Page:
Argentina’s president Cristina Fernandez de Kirchner called on Monday for the end to the Falklands/Malvinas “colonial enclave”, as she forecasted from Venezuela, standing as a privileged guest next to Hugo Chavez, that Latinamerica is in the process of a “second independence”.
Invited by Hugo Chavez as the honour speaker for the launching of Venezuela’s 200 anniversary of the struggle for independence, Mrs. Kirchner blasted the United Kingdom for its intromission in the “Malvinas sea”, thanked Latinamerica solidarity in Argentina’s claims over the Falklands and described as a “universal obligation” that once and for all the “colonial enclave” in the South Atlantic must come to an end.
“In my country there’s an exploration rig that sailed 14.000 kilometres to extract oil from our Malvinas islands. That is the mirror which must guide us. This, the battle for natural resources is one of the clues that we must be aware of to understand the XXI century”, said Mrs. Kirchner addressing the Venezuelan National Assembly.
“We are going through an age of transformations”, added the Argentine president following an introduction on South American history leading to our days. “I’m convinced we are facing a second independence” and this means that the Malvinas islands will eventually return to their legitimate origin, Argentina supported by law, history, geography and the inalienable rights of the Argentine people.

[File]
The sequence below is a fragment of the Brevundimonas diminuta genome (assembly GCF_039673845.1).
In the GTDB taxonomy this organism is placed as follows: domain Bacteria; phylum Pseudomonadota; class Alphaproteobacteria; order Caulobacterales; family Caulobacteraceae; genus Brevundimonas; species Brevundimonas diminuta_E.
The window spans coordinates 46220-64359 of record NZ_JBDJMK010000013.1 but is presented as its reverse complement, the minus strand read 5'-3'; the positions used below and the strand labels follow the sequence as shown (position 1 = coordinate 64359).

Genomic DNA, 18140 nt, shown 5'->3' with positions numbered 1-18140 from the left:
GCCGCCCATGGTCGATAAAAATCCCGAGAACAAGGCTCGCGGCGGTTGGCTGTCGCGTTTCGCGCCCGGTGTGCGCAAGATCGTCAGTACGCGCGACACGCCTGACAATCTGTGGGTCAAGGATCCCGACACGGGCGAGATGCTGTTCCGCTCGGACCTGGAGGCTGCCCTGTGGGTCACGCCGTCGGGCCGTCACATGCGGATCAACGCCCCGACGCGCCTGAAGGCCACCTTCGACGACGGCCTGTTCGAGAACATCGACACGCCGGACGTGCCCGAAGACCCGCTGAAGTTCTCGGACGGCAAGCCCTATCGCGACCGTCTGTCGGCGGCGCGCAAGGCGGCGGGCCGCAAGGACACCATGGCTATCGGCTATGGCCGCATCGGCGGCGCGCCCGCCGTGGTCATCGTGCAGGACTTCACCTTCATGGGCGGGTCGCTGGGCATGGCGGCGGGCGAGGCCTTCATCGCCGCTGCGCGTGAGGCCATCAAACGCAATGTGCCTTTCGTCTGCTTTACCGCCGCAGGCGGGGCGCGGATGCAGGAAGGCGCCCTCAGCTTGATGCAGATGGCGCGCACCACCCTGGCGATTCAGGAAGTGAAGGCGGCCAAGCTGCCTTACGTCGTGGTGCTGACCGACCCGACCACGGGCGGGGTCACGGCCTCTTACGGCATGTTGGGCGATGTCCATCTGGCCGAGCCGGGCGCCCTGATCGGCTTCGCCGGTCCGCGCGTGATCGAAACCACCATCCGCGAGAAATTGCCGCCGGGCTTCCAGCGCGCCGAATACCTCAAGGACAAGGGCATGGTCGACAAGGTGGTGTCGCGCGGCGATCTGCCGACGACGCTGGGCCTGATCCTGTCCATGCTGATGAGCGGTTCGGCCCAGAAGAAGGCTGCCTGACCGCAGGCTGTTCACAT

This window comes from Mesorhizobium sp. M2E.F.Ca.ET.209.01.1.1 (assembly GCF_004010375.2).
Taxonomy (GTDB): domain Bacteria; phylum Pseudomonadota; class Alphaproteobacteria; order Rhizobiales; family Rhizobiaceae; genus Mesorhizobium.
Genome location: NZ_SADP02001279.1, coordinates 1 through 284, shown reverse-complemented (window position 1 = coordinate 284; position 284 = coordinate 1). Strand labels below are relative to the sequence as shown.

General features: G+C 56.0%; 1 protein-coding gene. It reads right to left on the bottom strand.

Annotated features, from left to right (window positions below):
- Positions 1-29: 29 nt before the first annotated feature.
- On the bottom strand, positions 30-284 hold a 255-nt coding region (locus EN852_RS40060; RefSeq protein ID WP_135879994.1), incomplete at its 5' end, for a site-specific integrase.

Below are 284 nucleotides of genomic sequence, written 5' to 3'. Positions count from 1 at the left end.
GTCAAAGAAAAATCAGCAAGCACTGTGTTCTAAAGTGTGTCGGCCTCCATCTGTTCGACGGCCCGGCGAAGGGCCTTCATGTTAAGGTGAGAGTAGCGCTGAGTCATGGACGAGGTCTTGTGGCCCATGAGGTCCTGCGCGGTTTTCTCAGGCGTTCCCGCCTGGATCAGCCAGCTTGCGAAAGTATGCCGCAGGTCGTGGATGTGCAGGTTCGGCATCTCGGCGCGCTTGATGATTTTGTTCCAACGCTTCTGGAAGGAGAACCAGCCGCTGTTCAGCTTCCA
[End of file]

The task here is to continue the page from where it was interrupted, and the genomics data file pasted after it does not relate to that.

Mrs. Kirchner not only was the honour speaker, she was also seated next to President Chavez and his three daughters during the three-hour long parade stoically enduring the tropical forty degrees Celsius, and in spite of her large dark glasses and fan, repeatedly exchanged comments with the Venezuelan leader.
She was also next to Chavez when honouring Venezuela’s national hero Simon Bolivar and later shared the solemn march at the gardens dedicated to Venezuela’s heroes.
But the review in the Caracas press was not so favourable. El Nacional reported that in the bicentennial, “Chavez has the stage but Cristina harvests dividends”, since she was the sole speaker and undoubtedly there’s no comparison between her oratory capacity for sarcasm and the Venezuelan leader’s string of snap phrases and primitive jingles.
The newspaper also recalled that Argentina likes to “take advantage and privileges economic and trade agreements, but not ideological commitments” with the Venezuelan government”.
Finally several articles refer to her plummeting in opinion polls just a few months after taking office and recall that the “distinguished visitor” is a well known solicitor with a vast experience in collecting monies through repossessed homes (*), was a controversial member of the Argentine Lower House, a Senator that under president Carlos Menem supported privatizations and as a First Lady had a convincing influence over two of the government’s branches”.
(*) When the Kirchner couple moved to Santa Cruz province in the late seventies, they have been accused by the Argentine press and several unions of having made a fortune in real estate through successful repossession of mortgaged homes.